If you’ve noticed that the price for a carton of eggs has gotten a little steep, you’re not dreaming.
This year, as California’s landmark chicken law goes into effect, agricultural economists predict that consumers will see a 10 percent to 40 percent hike in the cost of eggs. Some retailers were even seeing the economic effects of the new law before it started. For instance, on Thanksgiving day the average price of a dozen wholesale eggs shot up to $2, doubling in price from the start of the month. The holiday typically brings up demand, but experts speculate that California chicken farmers were already culling their flocks to meet the new legal requirements.
The current price for a dozen wholesale eggs: more than 35 percent higher than last year.
“I’m not sure that we can attribute all the price increase to the law, but there is no question that Prop. 2 is responsible for some of it,” said Jeff Perloff, a UC Berkeley professor of agricultural and resource economics. “And it’s anticipated that the price of eggs will continue to go up.”
In 2008 voters overwhelmingly passed Prop. 2, the first of its kind law. Known as the California Prevention of Farm Animal Cruelty Act, it requires farmers to give their egg-laying hens more space, including room to stand up, spread their wings and turn around. Laying hens have typically been housed in cages with 67 square inches of space. Now farmers must give each one 116 square inches. Knowing that it would take time and money, the legislation gave farmers seven years to fully come into compliance.
Estimating that a total retrofit would cost $400 million, farmers sued repeatedly and lost. The one concession they did get was the passage of a 2010 bill that required that shell eggs—not liquid eggs—coming into California from other states be produced under the same rules dictated by Prop. 2.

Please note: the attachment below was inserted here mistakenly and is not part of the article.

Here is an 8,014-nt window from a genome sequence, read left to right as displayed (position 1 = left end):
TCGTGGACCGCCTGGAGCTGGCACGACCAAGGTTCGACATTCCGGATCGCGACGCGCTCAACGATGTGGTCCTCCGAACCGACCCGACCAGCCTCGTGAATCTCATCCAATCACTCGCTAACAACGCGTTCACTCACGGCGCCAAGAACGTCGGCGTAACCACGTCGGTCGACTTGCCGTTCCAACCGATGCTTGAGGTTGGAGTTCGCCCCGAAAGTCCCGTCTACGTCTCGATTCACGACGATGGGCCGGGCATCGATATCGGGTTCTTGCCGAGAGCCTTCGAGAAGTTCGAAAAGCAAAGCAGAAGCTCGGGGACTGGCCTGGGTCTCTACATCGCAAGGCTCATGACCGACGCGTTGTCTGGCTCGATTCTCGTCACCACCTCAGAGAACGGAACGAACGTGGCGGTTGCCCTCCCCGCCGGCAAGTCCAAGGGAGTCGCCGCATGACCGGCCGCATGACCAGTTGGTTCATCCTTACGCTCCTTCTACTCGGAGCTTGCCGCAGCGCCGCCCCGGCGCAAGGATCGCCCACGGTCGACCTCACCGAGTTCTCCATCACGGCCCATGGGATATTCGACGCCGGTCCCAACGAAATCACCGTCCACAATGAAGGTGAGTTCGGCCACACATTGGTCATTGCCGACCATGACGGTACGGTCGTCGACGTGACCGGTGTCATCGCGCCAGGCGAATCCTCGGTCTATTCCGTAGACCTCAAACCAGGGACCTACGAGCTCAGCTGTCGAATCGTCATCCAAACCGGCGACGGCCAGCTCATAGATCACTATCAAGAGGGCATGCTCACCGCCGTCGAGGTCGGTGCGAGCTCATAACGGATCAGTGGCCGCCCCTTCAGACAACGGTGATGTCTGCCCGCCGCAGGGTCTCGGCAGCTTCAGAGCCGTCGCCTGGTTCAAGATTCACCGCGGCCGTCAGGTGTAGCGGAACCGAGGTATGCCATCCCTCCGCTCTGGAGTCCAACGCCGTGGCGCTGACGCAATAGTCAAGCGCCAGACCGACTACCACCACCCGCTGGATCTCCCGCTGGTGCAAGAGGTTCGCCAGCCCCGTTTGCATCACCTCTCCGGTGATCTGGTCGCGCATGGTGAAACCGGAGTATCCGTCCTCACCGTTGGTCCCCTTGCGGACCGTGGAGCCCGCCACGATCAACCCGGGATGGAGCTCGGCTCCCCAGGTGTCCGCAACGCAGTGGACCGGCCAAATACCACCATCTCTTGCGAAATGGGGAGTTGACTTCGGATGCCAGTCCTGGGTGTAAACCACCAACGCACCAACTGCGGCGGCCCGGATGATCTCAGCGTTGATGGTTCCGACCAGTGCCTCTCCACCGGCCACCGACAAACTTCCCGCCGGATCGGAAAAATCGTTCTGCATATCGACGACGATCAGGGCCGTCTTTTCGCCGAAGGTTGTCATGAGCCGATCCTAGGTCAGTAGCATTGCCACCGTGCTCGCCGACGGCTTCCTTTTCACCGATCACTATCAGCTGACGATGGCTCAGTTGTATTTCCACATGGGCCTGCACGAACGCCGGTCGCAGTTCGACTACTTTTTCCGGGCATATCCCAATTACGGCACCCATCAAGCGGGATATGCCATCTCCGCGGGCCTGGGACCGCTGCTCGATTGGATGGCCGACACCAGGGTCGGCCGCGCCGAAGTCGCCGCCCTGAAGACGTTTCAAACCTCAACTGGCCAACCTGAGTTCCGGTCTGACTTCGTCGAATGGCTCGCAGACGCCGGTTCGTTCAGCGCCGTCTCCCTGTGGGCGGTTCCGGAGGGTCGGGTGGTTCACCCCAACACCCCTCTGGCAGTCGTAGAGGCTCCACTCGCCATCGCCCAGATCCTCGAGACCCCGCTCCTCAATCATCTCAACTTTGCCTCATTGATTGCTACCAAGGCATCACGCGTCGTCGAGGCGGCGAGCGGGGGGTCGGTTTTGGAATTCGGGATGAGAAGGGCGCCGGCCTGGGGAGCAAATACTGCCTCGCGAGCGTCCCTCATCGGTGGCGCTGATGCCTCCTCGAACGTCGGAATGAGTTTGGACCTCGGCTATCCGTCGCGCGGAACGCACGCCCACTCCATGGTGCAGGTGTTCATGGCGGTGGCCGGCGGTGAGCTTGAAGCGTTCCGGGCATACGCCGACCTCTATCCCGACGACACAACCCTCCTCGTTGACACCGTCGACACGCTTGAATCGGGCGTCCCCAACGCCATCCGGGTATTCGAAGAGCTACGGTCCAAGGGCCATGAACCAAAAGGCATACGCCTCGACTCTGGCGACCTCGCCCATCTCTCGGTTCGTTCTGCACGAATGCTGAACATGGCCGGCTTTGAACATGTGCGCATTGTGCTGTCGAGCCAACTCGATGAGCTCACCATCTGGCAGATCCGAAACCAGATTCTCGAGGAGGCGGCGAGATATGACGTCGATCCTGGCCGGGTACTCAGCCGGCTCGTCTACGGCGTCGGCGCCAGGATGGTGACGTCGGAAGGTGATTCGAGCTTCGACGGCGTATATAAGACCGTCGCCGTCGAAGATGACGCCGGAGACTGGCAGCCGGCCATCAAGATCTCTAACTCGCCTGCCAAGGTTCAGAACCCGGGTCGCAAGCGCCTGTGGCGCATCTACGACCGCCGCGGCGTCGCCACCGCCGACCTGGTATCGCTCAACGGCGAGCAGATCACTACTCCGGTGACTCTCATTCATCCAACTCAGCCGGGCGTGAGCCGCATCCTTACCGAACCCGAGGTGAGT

“At least it evened up the competition for California,” Perloff said.
Top egg producers from states including Iowa (the largest egg sellers in the nation), Missouri Alabama, Kentucky, Nebraska and Oklahoma challenged the law in federal court, saying that it violates the Constitution’s interstate commerce clause. The case was dismissed on the grounds that the states lacked legal standing, but the egg producers have filed an appeal. While California is the fifth largest producer of eggs in the nation—about a $1 billion a year business—it’s the largest consumer of eggs, importing 30 percent from other states.
“If the out-of-state egg producers win their challenge, California farmers are sunk,” Perloff say. “It will give everyone else the advantage.”
Jesse Choper, Earl Warren Professor of Public Law at UC Berkeley School of Law, says a successful appeal is not likely to happen.
“A be-kind-to-animals statute is very difficult to challenge under the constitution’s interstate commerce clause,” he says. “You would have to show that the law is about economics, but this law is about being nice to chickens. In order to win, the outside states would have to prove that they’re being discriminated against by being forced to bear an undue burden. But they’re only being asked to comply with the same rules as California—for the chickens.”
Iowa State University’s Egg Industry Center estimates that California will lose two to three million laying hens because of the space requirements required by the new law. More space per chicken means fewer fowl.
“A 3 percent decrease in egg supply would represent approximately 304 million fewer eggs available in California,” concludes research compiled by Maro Ibarburu, an associate scientist and business analyst at Iowa State.
Ibarburu says shopping statistics indicate that one person consumes 15 dozen eggs a year. He estimates that given the reduction in supply and the increase in price, consumers will spend $3.98 more a year on eggs. “This increase would be considered rather modest relative to total food costs,” he writes in his report.
But with the rise in retail prices for beef, pork and chicken—up more than 12 percent at the end of last year from the same period in 2013 due to nationwide droughts and the higher cost of animal feed—and now eggs, consumers may have to turn to different, less expensive proteins. Squirrel, anyone?